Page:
Psychology of Doctor Strange


Elizabeth Kubler-Ross wrote about the stages of grief in her book On Death and Dying. She related these stages to grief over loss of a loved one, but these stages also apply to other forms of extreme loss. These are the order that the stages are talked about, but someone doesn’t necessarily have to go through the stages in order or even only once.

"The most beautiful people we have known are those who have known defeat, known suffering, known struggle, known loss, and have found their way out of those depths." - Elizabeth Kubler-Ross
  • Denial: When Stephen first learns his hands are broken and no longer capable of his expert surgery skills, he refuses to believe they cannot be fixed. He calls all the other expert doctors to fix him, facing rejection by all of them. Basically Stephen’s denial over the loss of his hands sets up the whole movie. Without this denial, he would not have found Kamar-Taj to learn of its secret healing methods.
  • Anger: After rejection from yet another surgeon, Stephen slips from denial to anger. He turns on Christine, the only person we see in his personal life. Despite their rocky romantic history, Christine cares and nurses Stephen after his accident. In fact, she walks into his home with groceries, only to be met with an angry outburst.
  • Depression: Actually, I’m not completely sure Stephen ever showed signs of depression as a distinct stage or if it just merged with anger.
  • Bargaining: OK, so if you’ve seen the movie, you know what scene I’m talking about. While this stage is not directly related to his hands, but he was about to lose the world.
  • Acceptance: When the white-washed Ancient One dies, Stephen his faced with the choice between having the use of his hands (what he wanted the whole time) or being the Sorcerer Supreme. He’s able to let his hands and his life as a neurosurgeon go for something bigger.


According to David McClelland, all people universally have three different types of needs which drive our behavior. These include the need for achievement, power, and affiliation. Everyone has all three needs, but some or one of these needs may be stronger than the others in a person.

One would say that Stephen Strange is driven mostly by his need for achievement. He became one of the world’s topmost neurosurgeons. The Ancient One, however, disagreed, indirectly, with McClelland's theory. She comments that Stephen is not so much driven by his need for success but by his fear of failure.


Throughout the movie, Stephen goes through three stages of personal development that I think is illustrated by what he calls himself. When Stephen first comes to Kamar-Taj, the Ancient One refers to him as “Mister Strange.” He quickly corrects her with a snarky “Doctor.” However, this arrogance disappears when Stephen meets Wong, who also refers to him as “mister.” This time Stephen humbly says “Stephen is fine.” What changes?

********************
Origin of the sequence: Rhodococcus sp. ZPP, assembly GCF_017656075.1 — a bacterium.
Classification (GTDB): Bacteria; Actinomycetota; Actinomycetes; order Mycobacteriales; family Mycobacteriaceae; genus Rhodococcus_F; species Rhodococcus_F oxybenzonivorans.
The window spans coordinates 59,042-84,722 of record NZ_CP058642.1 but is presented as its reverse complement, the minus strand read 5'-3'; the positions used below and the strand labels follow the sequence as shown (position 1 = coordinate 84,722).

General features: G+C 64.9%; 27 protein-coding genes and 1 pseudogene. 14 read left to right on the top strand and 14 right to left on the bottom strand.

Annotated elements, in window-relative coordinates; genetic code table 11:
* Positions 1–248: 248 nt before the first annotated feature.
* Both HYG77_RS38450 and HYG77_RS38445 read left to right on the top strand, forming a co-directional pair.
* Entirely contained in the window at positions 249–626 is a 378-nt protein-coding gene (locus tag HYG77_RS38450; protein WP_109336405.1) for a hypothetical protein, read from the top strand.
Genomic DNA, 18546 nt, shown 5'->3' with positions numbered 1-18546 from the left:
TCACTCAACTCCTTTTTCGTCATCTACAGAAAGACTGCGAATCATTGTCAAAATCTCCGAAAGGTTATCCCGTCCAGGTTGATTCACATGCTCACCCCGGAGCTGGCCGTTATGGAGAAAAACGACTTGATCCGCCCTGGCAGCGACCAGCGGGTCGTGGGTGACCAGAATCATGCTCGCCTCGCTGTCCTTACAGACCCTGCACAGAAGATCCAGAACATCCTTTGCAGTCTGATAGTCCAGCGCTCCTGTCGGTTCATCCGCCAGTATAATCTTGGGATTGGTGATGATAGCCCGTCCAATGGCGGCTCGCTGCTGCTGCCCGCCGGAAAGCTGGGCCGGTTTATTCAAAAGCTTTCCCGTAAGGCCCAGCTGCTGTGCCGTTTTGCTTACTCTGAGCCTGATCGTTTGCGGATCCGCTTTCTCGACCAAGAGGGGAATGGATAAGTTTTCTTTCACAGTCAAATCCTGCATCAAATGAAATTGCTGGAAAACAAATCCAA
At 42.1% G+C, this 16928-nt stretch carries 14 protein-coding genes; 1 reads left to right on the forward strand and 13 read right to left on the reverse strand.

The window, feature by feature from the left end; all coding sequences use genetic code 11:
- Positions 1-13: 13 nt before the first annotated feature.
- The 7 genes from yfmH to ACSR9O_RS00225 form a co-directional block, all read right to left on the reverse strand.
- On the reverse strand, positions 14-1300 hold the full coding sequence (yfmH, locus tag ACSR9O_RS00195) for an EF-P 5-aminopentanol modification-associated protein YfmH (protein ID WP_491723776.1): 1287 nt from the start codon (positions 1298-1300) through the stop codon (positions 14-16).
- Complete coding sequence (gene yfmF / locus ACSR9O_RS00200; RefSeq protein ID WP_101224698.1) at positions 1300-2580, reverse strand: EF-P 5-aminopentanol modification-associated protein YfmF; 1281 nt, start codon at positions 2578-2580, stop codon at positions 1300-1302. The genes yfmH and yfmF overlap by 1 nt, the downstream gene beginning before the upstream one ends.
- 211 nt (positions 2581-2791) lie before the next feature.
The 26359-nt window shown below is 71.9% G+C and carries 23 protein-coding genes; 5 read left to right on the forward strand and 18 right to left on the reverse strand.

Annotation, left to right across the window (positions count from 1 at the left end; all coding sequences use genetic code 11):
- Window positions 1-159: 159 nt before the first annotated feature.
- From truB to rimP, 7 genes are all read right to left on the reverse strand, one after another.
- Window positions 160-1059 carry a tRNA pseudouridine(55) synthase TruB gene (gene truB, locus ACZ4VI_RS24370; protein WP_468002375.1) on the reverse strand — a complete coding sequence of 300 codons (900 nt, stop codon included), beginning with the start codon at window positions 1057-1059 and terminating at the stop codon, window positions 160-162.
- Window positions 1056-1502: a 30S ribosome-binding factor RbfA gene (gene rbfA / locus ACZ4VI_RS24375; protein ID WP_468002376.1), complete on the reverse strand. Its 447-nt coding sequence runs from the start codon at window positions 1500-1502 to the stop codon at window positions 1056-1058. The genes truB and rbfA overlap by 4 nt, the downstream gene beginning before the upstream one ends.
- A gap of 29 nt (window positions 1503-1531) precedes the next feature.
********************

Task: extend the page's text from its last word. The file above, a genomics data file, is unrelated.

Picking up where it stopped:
The third time someone refers to Stephen as “Mister Strange,” he again corrects them, this time back to “Doctor Strange.” He is no longer just a humble student, but the arrogance is still lacking. This time, Stephen owns his identity with self-assurance and confidence.

Stephen changes from an expert to a student and realizes that his focus on the self impedes his growth.


In their first meeting, Stephen and the Ancient One discuss the previously paraplegic student Pangborn. After seeking the Ancient One’s instruction, Pangborn now has full use of his body. She explains that he was able to heal himself through his mind, and Stephen asks if she thought the paralysis was psychosomatic. These kind of psychosomatic disorders are when nothing is apparently biologically wrong with a person’s body, but they still feel pain for mental/emotional issues.

Of course, this could not be the case because Pangborn was legitimately unable to use his body for strictly physical reasons. Still Pangborn was able to regain movement in his body through the practices his learned at the sanctum. Practices at Kamar-Taj include devoted meditation.

“Meditation is the practice of turning your attention to a single point of reference. It can involve focusing on the breath, on bodily sensations, or on a word or phrase known as a mantra. In other words, meditation means turning your attention away from distracting thoughts and focusing on the present moment."

Now while I do not personally know of an instance of meditation curing paralysis, meditation can in fact relieve pain and promote healing. I’ve promoted and taught meditation in therapy sessions for anxiety, depression, and anger, but it can also help within a holistic approach to physical medicine.

Created By
Heather Ness

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